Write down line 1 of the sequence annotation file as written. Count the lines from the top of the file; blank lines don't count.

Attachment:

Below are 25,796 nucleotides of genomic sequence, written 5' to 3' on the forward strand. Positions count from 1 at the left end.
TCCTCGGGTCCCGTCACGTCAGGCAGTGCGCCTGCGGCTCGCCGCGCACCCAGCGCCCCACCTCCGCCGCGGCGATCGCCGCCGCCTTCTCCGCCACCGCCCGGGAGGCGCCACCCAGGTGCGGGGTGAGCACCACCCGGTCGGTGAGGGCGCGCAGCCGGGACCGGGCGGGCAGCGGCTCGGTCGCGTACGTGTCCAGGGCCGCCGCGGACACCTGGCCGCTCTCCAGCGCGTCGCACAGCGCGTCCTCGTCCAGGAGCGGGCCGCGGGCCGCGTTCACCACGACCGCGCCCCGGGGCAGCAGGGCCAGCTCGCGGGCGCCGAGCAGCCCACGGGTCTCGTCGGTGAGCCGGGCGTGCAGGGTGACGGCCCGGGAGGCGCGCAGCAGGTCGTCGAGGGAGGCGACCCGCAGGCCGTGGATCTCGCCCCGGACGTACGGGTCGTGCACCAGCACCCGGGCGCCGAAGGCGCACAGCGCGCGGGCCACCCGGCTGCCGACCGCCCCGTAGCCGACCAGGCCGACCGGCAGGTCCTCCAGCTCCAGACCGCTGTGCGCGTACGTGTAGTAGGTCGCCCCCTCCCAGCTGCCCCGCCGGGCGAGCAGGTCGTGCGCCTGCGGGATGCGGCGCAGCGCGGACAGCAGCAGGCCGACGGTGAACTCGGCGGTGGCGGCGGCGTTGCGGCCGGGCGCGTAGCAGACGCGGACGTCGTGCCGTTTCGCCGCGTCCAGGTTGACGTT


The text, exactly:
Below are 25,796 nucleotides of genomic sequence, written 5' to 3' on the forward strand. Positions count from 1 at the left end.